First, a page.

WATCH: University of Limerick submarine robot investigates historical WW1 ship wrecks

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first_imgWhatsApp THE recently unveiled Irish National Monuments Service Wreck Viewer lists the locations of more than 4,000 shipwrecks from a total of 18,000 records of potential wrecks in Irish waters giving some indication of the available infrastructure on the seafloor.The discovery and high detailed survey of these shipwreck sites was possible for the first time through the technological innovations that the CRIS team have been trialling. The underwater vehicle control system, developed at UL, and funded by Science Foundation Ireland (SFI)  uses artificial intelligence (AI) and high powered computers for autonomous controls, enabling perception and the ability for the robot to evaluate situations independent of human help. These technologies unlock a high level of safety and awareness, which is essential for operating in difficult conditions such as shipwrecks and high weather areas off our coast.Sign up for the weekly Limerick Post newsletter Sign Up Dr Gerard Dooly, chief scientist for the survey and deep wreck diver, said, “Close quarter inspection of these sites with an ROV is technically challenging and hazardous due to the presence of abandoned fishing gear.“The blended control and automation of the ROV provided by our UL developed OceanRINGS software and other UL systems allows us to safely complete these missions. Near the wreck, we saw pots and pans and unexploded ordinance (shells and primers) scattered on the seafloor reminding us of the human misfortune that occurred at the time of sinking.“Every wreck has its own story, so it’s always interesting to locate long forgotten shipwrecks and then try to determine the identity of the wreck and understand something of the circumstances of the tragedy.”Profiting from benign weather conditions at this time of year, the survey successfully located and dove on two large – greater than 100 metres in length – wrecks thought to be that of a Liner and a large cargo vessel and one smaller wreck which was found to be an operational WWI era U-boat. A high definition camera survey of one of the wrecks revealed that intact parts of the ship were colonised by various colourful epifauna: anemones, solitary corals, oysters and brachiopods.Subsequent multibeam mapping of one wreck, though to be that of the Ocean Liner S.S. Canadian, applying a newly published protocol on high-definition imaging of shipwrecks developed by the Centre for Maritime Archaeology (UUC) showed a large debris field that was not visible on the original map of the wreck, suggesting a violent impact with the seabed. Previous articleLimerick train journeys hit all time highNext articleCapital funding for 60-bed block unit at University Hospital Limerick Staff Reporterhttp://www.limerickpost.ie TAGSeducationhistoryNewsTechnology TechPost | Episode 9 | Pay with Google, WAZE – the new Google Maps? and Speak don’t Type! Twitter NewsEducationHeritageVideoWATCH: University of Limerick submarine robot investigates historical WW1 ship wrecksBy Staff Reporter – February 4, 2019 1421 Linkedin Email Facebookcenter_img Limerick on Covid watch list RELATED ARTICLESMORE FROM AUTHOR O’Connells Butchers bringing a new element to customer service Print Advertisement Limerick social entrepreneurs honoured for their work in response to covid-19 Shannon Airport braced for a devastating blow Local backlash over Aer Lingus threatlast_img read more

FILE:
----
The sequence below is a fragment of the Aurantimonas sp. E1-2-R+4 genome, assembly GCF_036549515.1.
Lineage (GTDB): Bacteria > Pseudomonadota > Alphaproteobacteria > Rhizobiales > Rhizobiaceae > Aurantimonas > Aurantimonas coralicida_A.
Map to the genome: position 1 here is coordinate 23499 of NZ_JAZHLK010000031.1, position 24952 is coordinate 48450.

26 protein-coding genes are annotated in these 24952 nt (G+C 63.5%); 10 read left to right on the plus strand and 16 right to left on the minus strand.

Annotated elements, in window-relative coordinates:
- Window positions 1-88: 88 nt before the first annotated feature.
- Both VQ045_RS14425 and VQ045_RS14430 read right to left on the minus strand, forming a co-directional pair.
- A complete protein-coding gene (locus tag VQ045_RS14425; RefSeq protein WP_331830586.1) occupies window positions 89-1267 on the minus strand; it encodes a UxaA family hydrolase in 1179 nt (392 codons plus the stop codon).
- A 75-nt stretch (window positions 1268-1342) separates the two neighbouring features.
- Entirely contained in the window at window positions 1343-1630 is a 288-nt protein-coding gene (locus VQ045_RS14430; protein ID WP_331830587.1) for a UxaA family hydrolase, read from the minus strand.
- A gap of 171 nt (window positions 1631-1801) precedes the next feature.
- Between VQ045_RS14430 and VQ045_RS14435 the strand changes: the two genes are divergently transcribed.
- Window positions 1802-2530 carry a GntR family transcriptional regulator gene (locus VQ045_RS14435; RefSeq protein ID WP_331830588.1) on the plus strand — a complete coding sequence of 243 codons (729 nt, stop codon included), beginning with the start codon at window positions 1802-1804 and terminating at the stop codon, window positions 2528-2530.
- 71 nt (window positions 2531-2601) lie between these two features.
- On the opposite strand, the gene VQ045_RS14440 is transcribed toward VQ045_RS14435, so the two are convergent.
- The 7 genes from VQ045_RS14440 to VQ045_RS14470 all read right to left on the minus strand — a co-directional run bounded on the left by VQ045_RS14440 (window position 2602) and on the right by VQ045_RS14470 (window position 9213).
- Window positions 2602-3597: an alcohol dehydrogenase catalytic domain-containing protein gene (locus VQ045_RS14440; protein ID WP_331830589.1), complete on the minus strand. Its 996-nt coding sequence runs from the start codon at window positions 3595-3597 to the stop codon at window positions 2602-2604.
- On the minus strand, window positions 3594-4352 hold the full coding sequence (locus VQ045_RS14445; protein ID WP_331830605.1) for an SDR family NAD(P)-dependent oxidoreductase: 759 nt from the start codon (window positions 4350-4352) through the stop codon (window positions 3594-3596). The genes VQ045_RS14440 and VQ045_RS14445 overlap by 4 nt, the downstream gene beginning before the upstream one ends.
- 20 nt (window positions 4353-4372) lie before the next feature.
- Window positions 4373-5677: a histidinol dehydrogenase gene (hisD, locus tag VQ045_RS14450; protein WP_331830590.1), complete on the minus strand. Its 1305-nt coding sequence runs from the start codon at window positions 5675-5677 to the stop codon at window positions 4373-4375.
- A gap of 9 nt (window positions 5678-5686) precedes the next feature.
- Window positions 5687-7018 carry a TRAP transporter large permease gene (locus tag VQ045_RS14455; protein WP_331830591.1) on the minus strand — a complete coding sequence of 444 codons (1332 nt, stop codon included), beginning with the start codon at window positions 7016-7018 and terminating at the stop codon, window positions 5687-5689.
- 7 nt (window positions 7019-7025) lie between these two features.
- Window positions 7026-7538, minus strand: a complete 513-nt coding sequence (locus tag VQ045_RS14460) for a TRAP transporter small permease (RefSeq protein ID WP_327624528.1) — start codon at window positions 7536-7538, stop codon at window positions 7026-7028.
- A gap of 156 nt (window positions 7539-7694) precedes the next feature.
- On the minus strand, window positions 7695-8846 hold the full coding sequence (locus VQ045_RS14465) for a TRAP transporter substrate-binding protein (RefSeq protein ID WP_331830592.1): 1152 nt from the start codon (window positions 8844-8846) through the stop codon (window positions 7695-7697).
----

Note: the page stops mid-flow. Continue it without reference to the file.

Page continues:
Jose Mourinho returns to Chelsea